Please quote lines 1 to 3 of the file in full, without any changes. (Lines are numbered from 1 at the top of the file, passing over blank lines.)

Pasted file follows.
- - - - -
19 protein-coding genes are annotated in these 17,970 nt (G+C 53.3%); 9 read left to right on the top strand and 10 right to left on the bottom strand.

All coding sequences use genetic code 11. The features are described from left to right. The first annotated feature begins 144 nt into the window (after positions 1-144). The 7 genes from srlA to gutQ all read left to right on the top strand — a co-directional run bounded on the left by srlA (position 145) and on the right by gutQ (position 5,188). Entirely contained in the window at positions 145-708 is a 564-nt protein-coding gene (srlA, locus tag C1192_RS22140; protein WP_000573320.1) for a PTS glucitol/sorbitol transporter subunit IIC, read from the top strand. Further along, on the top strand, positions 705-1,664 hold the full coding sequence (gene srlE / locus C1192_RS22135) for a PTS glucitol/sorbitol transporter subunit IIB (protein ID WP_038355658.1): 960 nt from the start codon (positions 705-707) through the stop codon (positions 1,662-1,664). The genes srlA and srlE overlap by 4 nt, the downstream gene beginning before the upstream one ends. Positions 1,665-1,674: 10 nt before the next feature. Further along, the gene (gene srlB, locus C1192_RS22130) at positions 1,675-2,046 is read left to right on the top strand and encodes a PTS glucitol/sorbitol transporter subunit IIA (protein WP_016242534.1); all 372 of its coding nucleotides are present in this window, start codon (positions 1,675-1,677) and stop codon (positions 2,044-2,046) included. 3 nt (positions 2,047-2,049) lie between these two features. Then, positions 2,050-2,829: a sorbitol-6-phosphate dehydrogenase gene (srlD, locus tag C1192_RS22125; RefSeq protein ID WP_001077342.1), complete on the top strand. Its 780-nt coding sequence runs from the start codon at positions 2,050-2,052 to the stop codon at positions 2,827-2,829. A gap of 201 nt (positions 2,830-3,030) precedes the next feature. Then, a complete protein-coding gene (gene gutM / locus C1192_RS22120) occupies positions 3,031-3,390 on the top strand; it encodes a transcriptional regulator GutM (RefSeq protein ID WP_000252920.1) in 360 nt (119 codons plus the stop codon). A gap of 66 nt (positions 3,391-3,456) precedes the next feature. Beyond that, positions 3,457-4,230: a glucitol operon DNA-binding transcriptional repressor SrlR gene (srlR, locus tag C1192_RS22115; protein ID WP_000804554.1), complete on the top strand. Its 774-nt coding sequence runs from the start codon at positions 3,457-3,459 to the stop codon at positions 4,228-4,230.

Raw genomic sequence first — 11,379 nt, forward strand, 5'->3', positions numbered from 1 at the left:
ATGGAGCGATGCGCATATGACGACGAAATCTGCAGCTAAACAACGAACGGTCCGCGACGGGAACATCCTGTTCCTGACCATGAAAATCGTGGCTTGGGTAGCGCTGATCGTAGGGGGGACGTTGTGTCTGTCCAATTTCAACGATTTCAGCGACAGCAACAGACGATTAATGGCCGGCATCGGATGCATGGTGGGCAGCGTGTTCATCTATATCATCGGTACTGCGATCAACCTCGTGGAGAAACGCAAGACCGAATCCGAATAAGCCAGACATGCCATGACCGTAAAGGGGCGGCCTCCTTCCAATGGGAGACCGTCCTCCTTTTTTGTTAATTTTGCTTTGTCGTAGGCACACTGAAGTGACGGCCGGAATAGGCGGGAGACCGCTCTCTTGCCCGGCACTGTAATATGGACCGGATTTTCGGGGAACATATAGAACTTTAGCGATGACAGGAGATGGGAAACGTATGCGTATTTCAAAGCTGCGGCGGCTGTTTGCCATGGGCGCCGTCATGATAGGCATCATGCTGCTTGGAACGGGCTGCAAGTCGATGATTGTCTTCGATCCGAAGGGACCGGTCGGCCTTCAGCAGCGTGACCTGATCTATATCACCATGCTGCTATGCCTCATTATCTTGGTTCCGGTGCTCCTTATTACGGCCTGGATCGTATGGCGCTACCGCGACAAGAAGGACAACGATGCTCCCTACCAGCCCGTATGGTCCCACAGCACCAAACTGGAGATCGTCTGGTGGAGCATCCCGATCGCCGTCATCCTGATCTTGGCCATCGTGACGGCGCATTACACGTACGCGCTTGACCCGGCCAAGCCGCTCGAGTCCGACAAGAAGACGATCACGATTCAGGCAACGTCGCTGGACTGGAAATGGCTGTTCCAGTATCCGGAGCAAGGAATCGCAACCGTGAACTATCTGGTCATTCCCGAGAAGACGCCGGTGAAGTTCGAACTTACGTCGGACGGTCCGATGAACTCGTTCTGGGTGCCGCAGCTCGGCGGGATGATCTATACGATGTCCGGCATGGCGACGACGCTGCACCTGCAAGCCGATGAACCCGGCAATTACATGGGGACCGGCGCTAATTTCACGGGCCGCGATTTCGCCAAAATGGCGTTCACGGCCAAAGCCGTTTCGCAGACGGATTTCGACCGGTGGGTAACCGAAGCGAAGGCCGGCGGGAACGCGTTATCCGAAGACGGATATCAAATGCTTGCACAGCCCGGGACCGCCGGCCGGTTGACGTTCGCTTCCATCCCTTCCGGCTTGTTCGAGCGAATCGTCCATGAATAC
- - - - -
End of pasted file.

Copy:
19 protein-coding genes are annotated in these 17,970 nt (G+C 53.3%); 9 read left to right on the top strand and 10 right to left on the bottom strand.

All coding sequences use genetic code 11. The features are described from left to right. The first annotated feature begins 144 nt into the window (after positions 1-144). The 7 genes from srlA to gutQ all read left to right on the top strand — a co-directional run bounded on the left by srlA (position 145) and on the right by gutQ (position 5,188). Entirely contained in the window at positions 145-708 is a 564-nt protein-coding gene (srlA, locus tag C1192_RS22140; protein WP_000573320.1) for a PTS glucitol/sorbitol transporter subunit IIC, read from the top strand. Further along, on the top strand, positions 705-1,664 hold the full coding sequence (gene srlE / locus C1192_RS22135) for a PTS glucitol/sorbitol transporter subunit IIB (protein ID WP_038355658.1): 960 nt from the start codon (positions 705-707) through the stop codon (positions 1,662-1,664). The genes srlA and srlE overlap by 4 nt, the downstream gene beginning before the upstream one ends. Positions 1,665-1,674: 10 nt before the next feature. Further along, the gene (gene srlB, locus C1192_RS22130) at positions 1,675-2,046 is read left to right on the top strand and encodes a PTS glucitol/sorbitol transporter subunit IIA (protein WP_016242534.1); all 372 of its coding nucleotides are present in this window, start codon (positions 1,675-1,677) and stop codon (positions 2,044-2,046) included. 3 nt (positions 2,047-2,049) lie between these two features. Then, positions 2,050-2,829: a sorbitol-6-phosphate dehydrogenase gene (srlD, locus tag C1192_RS22125; RefSeq protein ID WP_001077342.1), complete on the top strand. Its 780-nt coding sequence runs from the start codon at positions 2,050-2,052 to the stop codon at positions 2,827-2,829. A gap of 201 nt (positions 2,830-3,030) precedes the next feature. Then, a complete protein-coding gene (gene gutM / locus C1192_RS22120) occupies positions 3,031-3,390 on the top strand; it encodes a transcriptional regulator GutM (RefSeq protein ID WP_000252920.1) in 360 nt (119 codons plus the stop codon). A gap of 66 nt (positions 3,391-3,456) precedes the next feature. Beyond that, positions 3,457-4,230: a glucitol operon DNA-binding transcriptional repressor SrlR gene (srlR, locus tag C1192_RS22115; protein ID WP_000804554.1), complete on the top strand. Its 774-nt coding sequence runs from the start codon at positions 3,457-3,459 to the stop codon at positions 4,228-4,230.

Raw genomic sequence first — 11,379 nt, forward strand, 5'->3', positions numbered from 1 at the left: